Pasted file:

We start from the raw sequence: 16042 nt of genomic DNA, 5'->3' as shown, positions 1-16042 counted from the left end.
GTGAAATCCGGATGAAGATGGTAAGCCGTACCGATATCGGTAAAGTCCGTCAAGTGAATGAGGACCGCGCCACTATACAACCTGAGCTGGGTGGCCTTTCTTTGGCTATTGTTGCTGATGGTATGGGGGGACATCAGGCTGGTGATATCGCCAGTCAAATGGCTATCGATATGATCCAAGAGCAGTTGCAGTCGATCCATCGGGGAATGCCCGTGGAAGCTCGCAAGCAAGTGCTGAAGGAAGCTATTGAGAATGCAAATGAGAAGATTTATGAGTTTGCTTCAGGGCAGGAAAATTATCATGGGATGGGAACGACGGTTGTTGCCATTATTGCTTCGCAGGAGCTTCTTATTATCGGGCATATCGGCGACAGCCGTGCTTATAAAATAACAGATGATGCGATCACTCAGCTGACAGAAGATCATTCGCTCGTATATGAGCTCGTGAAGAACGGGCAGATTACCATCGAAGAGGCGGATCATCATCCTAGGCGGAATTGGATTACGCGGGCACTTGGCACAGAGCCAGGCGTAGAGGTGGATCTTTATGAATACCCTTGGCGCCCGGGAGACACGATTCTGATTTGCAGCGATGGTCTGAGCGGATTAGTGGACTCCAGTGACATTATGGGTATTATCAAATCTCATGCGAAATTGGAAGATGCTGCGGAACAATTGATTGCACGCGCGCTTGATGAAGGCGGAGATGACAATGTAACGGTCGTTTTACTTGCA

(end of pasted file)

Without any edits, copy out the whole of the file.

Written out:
We start from the raw sequence: 16042 nt of genomic DNA, 5'->3' as shown, positions 1-16042 counted from the left end.
GTGAAATCCGGATGAAGATGGTAAGCCGTACCGATATCGGTAAAGTCCGTCAAGTGAATGAGGACCGCGCCACTATACAACCTGAGCTGGGTGGCCTTTCTTTGGCTATTGTTGCTGATGGTATGGGGGGACATCAGGCTGGTGATATCGCCAGTCAAATGGCTATCGATATGATCCAAGAGCAGTTGCAGTCGATCCATCGGGGAATGCCCGTGGAAGCTCGCAAGCAAGTGCTGAAGGAAGCTATTGAGAATGCAAATGAGAAGATTTATGAGTTTGCTTCAGGGCAGGAAAATTATCATGGGATGGGAACGACGGTTGTTGCCATTATTGCTTCGCAGGAGCTTCTTATTATCGGGCATATCGGCGACAGCCGTGCTTATAAAATAACAGATGATGCGATCACTCAGCTGACAGAAGATCATTCGCTCGTATATGAGCTCGTGAAGAACGGGCAGATTACCATCGAAGAGGCGGATCATCATCCTAGGCGGAATTGGATTACGCGGGCACTTGGCACAGAGCCAGGCGTAGAGGTGGATCTTTATGAATACCCTTGGCGCCCGGGAGACACGATTCTGATTTGCAGCGATGGTCTGAGCGGATTAGTGGACTCCAGTGACATTATGGGTATTATCAAATCTCATGCGAAATTGGAAGATGCTGCGGAACAATTGATTGCACGCGCGCTTGATGAAGGCGGAGATGACAATGTAACGGTCGTTTTACTTGCA